LA County’s top cop, Sheriff Alex Villanueva, spoke to NBC4 on the border of Santa Monica and Venice, about his hopes and plans to curb homelessness.
“Why does all the homelessness end at the end of the strand? And Santa Monica there’s none? There's a reason, because Santa Monica said they were going to regulate public space. Venice, LA city said, ‘well we’re not going to,’ and this is what you got to show for it,” Villanueva said.
Along the Venice boardwalk, the once bustling tourist destination and booming local business powerhouse, the contrast of what is and what once was is evident.
“We used to have just a few of them, and it was okay, they were here for decades, and they were artists, and it was fine, but I think the ones from other states got it in their head that they can come too, and they’re not invested,” Venice resident Miriam said.
Get Southern California news, weather forecasts and entertainment stories to your inbox. Sign up for NBC LA newsletters.
LA Councilman Joe Buscaino made a campaign stop Monday morning, touting a plan to curb homelessness if he becomes the city’s next mayor.
“Venice absolutely needs a fresh start,” he stated.
His visit was cut short after a woman was arrested for having a knife and allegedly making death threats.
“That is just emblematic of the problems we’re having here. They’re accelerating,” Sheriff Villanueva said.
LA Sheriff Alex Villanueva -- not without his own critics, going as far as the civilian oversight commission asking for his resignation last year -- says where city and county leaders fail, he wants to pick up the slack.
He’s getting support from Venice stakeholders, the residents and business owners begging for someone to do something.
Thomas Elliott owns the Venice Ale House and says business is struggling because of what’s across the boardwalk.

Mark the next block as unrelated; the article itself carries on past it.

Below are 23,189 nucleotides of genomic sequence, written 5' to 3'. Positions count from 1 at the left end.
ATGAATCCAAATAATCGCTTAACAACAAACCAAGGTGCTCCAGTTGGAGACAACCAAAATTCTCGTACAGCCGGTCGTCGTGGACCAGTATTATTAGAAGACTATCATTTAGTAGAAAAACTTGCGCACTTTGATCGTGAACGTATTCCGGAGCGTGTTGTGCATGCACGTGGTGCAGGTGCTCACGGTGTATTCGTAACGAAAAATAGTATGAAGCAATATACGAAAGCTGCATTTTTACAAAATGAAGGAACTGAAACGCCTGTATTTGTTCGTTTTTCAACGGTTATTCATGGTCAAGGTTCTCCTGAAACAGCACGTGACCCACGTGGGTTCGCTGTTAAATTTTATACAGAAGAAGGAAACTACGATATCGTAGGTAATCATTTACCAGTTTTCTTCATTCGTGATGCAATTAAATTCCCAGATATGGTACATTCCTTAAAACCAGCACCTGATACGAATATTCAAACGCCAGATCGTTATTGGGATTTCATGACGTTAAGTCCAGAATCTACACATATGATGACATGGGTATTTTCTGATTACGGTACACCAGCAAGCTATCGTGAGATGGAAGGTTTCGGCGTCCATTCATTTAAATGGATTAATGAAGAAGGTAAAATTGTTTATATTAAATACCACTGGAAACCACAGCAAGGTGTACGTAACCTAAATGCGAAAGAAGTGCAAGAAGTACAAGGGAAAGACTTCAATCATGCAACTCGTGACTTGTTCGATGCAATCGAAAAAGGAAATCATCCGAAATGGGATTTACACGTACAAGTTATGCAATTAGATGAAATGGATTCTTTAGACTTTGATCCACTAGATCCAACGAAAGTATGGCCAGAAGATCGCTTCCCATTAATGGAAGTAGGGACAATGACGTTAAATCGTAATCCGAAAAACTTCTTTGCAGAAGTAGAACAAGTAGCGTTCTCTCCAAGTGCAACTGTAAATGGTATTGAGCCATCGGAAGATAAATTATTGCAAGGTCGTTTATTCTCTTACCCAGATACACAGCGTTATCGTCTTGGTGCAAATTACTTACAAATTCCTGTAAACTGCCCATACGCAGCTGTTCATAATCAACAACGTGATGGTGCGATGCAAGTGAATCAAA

“People are now getting up out of their seats and walking away, saying you know what, thanks but no thanks,” he said.
Sheriff Alex Villanueva feels the responsibility to help clean the boardwalk up.
He wants the boardwalk cleared of homeless encampments by the 4th of July and says that housing those willing to accept the help is doable.
“We have enough to get the ball started. In fact, we could have more than enough, but we’re not prioritizing. You know how many city and county buildings are empty that we can convert overnight into a temporary emergency shelter? Oh yes, if there’s a will there’s a way, and we can make it happen real quick,” he said.
If there’s enough housing, then what’s the stall?
“The stall is the city and the county basically need to pull their heads out of their butts, they are so afraid of offending somebody,” he added.
The LA mayor’s office didn’t respond to our request for comment, but LAPD did, saying the department is committed to working with partner agencies to improve safety and provide services in Venice and elsewhere.
The sheriff says nothing will stop his plan to start the clear-out this week.
“I think everyone will be very surprised if he can make that happen,” Miriam said.
The 4th of July may sound like a lofty goal for all of this, but the sheriff says he plans to do this using their homeless outreach services -- right now only 10 employees, but he’s hoping to add within the next week -- 20 more deputies.